The federal government is paying for a continually increasing share of Americans’ health care, with current and future federal taxpayers’ proportion of overall health care spending now approaching 50 percent and state-level spending pushing the proportion of government spending well above that.
Chris Conover, a former research scholar at the Center for Health Policy and Inequalities Research at Duke University and an adjunct scholar at the American Enterprise Institute, says an accurate calculation of the federal government’s full share of health care spending must include the value of tax exemptions, especially the tax exclusion for employer-purchased health insurance.
“In 1967, federal direct spending only accounted for 20.6 percent of U.S. health spending, but once federal tax expenditures are taken into account, the figure rose to 30.2 percent,” Conover said. “Now, almost 50 years later, due to the addition of Medicare, Medicaid, and Obamacare, the federal government is already financing 47.1 percent of all American health care spending.
“The rising share of spending is alarming, and in less than 10 years, Americans will have spent $100 trillion on health care in just the last century,” Conover said.
Heading for Canada
Merrill Matthews, a resident scholar at the Institute for Policy Innovation, says including the states’ share of health care spending makes the number even more alarming.
“When you add in what the states spend on health care, about $225 billion on Medicaid alone in 2017, then it’s fair to say the taxpayer-funded government is spending significantly more than 50 cents of every health care dollar,” Matthews said. “For comparison, in Canada, which many leftists consider the model of a government-run, single-payer system, the government spends about 70 cents of every health care dollar. Thus, we are getting very close to matching the government health care spending portion of Canada, and the U.S. doesn’t have a single-payer system.”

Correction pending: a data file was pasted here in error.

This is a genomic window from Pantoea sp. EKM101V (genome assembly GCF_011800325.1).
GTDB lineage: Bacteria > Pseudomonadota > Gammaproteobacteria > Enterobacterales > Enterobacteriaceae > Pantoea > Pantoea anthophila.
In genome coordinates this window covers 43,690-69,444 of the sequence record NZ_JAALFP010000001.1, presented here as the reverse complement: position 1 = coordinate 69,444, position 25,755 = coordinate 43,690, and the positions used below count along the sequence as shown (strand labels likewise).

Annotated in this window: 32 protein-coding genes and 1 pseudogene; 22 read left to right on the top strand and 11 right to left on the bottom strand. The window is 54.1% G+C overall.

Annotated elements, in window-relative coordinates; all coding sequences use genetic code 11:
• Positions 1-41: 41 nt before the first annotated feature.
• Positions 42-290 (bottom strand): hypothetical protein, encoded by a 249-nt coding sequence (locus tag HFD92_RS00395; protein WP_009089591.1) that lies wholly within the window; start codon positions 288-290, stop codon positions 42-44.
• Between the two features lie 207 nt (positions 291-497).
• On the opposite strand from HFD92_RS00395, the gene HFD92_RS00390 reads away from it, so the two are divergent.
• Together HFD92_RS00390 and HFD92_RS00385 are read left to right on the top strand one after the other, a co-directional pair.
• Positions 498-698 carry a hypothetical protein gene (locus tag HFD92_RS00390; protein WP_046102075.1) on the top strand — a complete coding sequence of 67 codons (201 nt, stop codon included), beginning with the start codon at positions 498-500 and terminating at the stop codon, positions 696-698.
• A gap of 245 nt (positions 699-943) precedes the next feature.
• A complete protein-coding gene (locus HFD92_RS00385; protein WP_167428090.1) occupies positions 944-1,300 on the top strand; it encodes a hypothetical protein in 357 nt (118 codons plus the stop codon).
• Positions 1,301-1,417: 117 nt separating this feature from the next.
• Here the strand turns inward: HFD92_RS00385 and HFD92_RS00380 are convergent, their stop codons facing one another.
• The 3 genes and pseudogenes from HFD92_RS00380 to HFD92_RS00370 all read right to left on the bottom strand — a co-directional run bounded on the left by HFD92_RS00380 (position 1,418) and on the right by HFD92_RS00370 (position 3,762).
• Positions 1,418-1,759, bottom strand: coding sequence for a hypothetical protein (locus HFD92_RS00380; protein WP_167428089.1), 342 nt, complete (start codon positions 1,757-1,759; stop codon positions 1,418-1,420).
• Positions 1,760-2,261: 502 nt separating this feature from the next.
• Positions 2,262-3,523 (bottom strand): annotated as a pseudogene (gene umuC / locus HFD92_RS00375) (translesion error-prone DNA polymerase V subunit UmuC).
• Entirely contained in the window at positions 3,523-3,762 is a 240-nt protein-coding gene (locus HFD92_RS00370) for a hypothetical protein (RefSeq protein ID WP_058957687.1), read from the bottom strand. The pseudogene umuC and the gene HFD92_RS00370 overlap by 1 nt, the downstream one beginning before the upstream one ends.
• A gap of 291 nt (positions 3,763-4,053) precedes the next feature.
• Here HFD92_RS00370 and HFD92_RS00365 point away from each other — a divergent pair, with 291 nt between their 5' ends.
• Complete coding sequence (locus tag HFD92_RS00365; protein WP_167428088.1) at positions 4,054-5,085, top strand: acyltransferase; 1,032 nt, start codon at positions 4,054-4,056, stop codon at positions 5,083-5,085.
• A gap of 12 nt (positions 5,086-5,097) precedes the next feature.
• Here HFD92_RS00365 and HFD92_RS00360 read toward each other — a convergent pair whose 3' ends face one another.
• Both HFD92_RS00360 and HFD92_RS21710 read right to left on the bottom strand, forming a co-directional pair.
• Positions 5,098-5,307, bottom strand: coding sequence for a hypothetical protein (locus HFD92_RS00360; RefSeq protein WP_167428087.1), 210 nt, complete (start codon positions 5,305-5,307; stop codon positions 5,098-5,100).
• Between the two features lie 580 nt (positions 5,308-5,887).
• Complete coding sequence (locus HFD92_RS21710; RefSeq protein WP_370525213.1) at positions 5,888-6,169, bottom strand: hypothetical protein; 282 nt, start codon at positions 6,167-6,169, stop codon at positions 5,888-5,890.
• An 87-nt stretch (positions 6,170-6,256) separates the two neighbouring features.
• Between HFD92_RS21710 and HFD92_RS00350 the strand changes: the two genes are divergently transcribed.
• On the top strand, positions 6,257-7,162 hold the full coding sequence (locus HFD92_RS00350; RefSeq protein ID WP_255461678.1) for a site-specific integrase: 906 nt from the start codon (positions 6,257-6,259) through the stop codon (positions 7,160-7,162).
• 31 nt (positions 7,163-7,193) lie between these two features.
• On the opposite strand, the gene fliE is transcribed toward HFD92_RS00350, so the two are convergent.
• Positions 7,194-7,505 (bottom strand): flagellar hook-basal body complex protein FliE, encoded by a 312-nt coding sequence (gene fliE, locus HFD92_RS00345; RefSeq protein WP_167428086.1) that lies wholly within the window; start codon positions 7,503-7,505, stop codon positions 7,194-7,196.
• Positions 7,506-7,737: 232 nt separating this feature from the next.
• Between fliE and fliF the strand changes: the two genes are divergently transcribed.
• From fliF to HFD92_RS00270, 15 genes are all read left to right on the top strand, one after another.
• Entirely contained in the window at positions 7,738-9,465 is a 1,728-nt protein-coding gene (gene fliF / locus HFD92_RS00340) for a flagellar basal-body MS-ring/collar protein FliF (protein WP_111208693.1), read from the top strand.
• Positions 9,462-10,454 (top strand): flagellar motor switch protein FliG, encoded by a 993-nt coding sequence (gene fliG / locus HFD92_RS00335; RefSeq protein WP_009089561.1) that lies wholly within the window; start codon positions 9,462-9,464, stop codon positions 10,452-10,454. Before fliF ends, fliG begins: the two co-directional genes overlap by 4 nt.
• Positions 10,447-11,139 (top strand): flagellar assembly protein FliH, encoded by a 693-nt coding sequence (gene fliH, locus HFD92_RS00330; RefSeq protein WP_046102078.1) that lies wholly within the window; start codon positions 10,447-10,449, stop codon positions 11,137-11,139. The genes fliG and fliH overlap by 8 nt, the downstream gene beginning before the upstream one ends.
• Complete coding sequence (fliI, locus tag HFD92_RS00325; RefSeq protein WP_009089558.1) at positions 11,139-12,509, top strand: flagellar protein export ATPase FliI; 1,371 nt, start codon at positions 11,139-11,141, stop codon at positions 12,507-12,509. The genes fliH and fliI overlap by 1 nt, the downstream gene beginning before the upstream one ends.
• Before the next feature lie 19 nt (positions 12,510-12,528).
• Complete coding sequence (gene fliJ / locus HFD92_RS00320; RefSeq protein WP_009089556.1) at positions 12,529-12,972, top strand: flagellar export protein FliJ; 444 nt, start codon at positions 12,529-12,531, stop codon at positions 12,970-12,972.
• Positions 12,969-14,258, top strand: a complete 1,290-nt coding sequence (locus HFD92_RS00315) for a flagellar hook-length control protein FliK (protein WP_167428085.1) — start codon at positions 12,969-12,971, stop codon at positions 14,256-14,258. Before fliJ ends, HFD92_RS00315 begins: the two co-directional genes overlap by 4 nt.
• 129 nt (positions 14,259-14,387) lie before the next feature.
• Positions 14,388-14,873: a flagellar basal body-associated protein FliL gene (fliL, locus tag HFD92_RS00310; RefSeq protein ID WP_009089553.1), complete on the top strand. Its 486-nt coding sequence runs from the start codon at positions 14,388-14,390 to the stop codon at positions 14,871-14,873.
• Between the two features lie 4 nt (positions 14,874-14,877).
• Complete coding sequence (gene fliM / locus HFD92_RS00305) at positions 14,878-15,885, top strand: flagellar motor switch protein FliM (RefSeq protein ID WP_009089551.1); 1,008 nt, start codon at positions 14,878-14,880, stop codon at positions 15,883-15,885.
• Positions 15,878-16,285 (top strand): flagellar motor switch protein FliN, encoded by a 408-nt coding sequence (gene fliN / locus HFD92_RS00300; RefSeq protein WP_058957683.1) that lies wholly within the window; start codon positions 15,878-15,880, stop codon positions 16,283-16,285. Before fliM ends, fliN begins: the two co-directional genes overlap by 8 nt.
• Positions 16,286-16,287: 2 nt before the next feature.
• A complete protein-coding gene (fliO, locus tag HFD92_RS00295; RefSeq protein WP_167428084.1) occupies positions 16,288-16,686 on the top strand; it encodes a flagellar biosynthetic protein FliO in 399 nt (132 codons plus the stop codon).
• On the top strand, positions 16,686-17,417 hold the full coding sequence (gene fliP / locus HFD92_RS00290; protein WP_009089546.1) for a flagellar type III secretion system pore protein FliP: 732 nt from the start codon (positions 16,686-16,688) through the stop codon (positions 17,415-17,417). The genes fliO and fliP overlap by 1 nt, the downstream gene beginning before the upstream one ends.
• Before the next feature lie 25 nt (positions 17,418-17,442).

‘Will Bankrupt the Country’
Devon M. Herrick, a health economist and policy advisor to The Heartland Institute, which publishes Health Care News, says people often make the mistake of assuming the U.S. health care system is largely a private-sector, free-market endeavor. On the contrary, the system is distorted by massive health care entitlements, especially Medicare and Medicaid, which are driving the increasing amount of health care paid for by taxpayers. The cost will only rise further over the coming decades, Herrick says.
“Without reform, medical spending will bankrupt the country in coming years,” Herrick said. “The Medicare Trust Fund, supposedly the source of government funding for these programs, is simply a clearinghouse of tax revenue and, what’s worse, is expected to become insolvent in less than two decades. There is no pot of gold to cover medical bills, just taxpayers willing to shoulder the burden.
“At some point, they’ll no longer be able to afford the bill,” Herrick said.
Chris Conover, “The Federal Share of American Health Spending Is Now Approaching 50%,” Forbes, June 1, 2018: https://www.forbes.com/sites/theapothecary/2018/06/01/the-federal-share-of-american-health-spending-is-now-approaching-50/#9ef7efe54d1c
Chris Conover, “American Health Spending: $100 Trillion in Less Than One Century,” Forbes, October 31, 2017: https://www.forbes.com/sites/theapothecary/2017/10/31/american-health-spending-100-trillion-in-less-than-one-century/#33a6fdd2474e